Michigan environment roundup: Fertilizer could fuel $65B economic boon

Potash is a natural fertilizer, and there is a huge reserve under Michigan that could fuel a massive economic boon. (Photo courtesy of U.S. Geological Survey)

Bridge Magazine is committed to sharing the best environmental journalism in Michigan, an effort known as #EnviroReads.

Every two weeks, in Bridge’s Michigan Environment Watch, we’ll share a roundup of stories on the Great Lakes or other issues. If you see a story we should include next time, use the hashtag #EnviroReads on Twitter or email Environmental Reporter Jim Malewitz at jmalewitz@bridgemi.com.

Gold mine of potash sits beneath Michigan, could be worth $65 billion

Detroit Free Press, March 16

“About a mile-and-a-half underground in north-central Michigan, an almost-forgotten reserve of the potassium-rich mineral salt potash could be worth $65 billion to the Michigan economy,” Keith Matheny reports. “A widely used agricultural fertilizer, Michigan's potash may be some of the purest found anywhere in the world. It's spurring a Colorado engineer and geologist's plan for a more than $700-million mining and processing facility in Osceola County.”

Michigan is cracking down on PFAS in wastewater plants

MLive.com, March 21

“Michigan regulators are cracking down on municipal sewage plants in a bid to curb the amount of per- and polyfluoroalkyl substances called PFAS or PFCs passing through wastewater facilities into landfills and waterways that feed the Great Lakes,” Garret Ellison reports. “The Michigan Department of Environmental Quality wants sewage plants that treat industrial wastewater to find out which customers are using the robust class of toxic fluorochemicals that are polluting drinking water supplies around the state.”

At Detroit River site, DEQ continues to dig up old Chrysler plant's buried, polluted past

Detroit Free Press, March 22

“Crumbling barrels of paint waste and solvents containing potentially toxic chemicals have been uncovered in the dirt and mud along the Detroit River during excavation for the new Detroit River International Wildlife Refuge visitor center in Trenton,” Keith Matheny reports. “The pollution is a vestige of Chrysler Corp.'s Trenton Chemical plant that operated at the site on West Jefferson Avenue from 1946 to 1990 — and the barrels were found in areas Chrysler agreed to clean up before the property was sold to Wayne County for a park and nature preserve in 2002, Michigan Department of Environmental Quality officials said. Because of the property sale, and Chrysler's bankruptcy reorganization in 2009, the cost of the cleanup now under way will be borne by taxpayers.”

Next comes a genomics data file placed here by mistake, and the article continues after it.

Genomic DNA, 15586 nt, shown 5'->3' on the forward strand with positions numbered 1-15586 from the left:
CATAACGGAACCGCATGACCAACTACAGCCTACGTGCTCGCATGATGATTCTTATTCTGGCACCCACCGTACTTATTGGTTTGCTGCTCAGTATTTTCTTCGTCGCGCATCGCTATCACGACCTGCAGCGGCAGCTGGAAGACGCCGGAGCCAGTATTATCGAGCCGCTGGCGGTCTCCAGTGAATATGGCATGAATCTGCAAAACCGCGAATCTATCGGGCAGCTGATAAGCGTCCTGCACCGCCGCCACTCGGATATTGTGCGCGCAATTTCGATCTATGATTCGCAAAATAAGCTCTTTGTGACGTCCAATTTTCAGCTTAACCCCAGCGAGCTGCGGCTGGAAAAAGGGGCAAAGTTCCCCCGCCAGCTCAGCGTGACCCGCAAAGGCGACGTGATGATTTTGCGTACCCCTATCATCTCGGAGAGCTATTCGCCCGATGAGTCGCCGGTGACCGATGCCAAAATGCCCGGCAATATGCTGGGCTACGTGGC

Battle to protect fly fishing 'Holy Waters' drags on in Michigan

Toledo Blade, March 15

“A group of fly fishermen is continuing their lengthy fight to try and prevent a fish hatchery along the Au Sable River from dramatically expanding its operation, which the anglers consider a serious threat to the health of this historic trout stream,” Matt Markey reports. “The battle had its start almost five years ago, when Dan Vogler received a permit to expand the more than 100-year-old state fish hatchery here, and send significantly more pollutants into the waterway, which is an officially designated Blue Ribbon Trout Stream.”

Spending Bill Rejects Trump Effort to Gut Water Cleanups

Associated Press, March 22

“President Donald Trump has gotten nowhere in his push to kill federal support for cleaning up some of the nation's most prized waterways, as the U.S. House decided Thursday to keep funding at current levels — and in some cases, boost it,” John Flesher reports. “A $1.3 trillion spending package for 2019 making its way through Congress includes nearly $448 million for Environmental Protection Agency programs benefiting regional waters degraded by pollution, overdevelopment and exotic species invasions. That's an increase from $436 million in this year's budget.”

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Comments

Arjay
Wed, 03/28/2018 - 8:53am

Bankruptcy laws must be changed. When a firm like Chrysler pollutes a site, then agrees to clean it up, then declares bankruptcy to avoid the clean up costs, it is wrong to pass those costs on to the taxpayers. Bankruptcy should allow a distressed firm to catch its breath, restructure, become solvent, and when it is again profitable, past debts such as these clean up costs should be first in line to be repaid. I’m sure the foreign owners of Chrysler are laughing their heads off at the stupid Americans.

Matt
Wed, 03/28/2018 - 3:25pm

Wow never heard about Potash deposits. What is the chance that this MINE will ever get off the ground? When has the Nimby/Enviro/luddite communities ever let any mine in the US go through without a major battle? We'll have a million scare mongers line up to stop it. Mining is something that is only allowed in some far off, poor, third world county.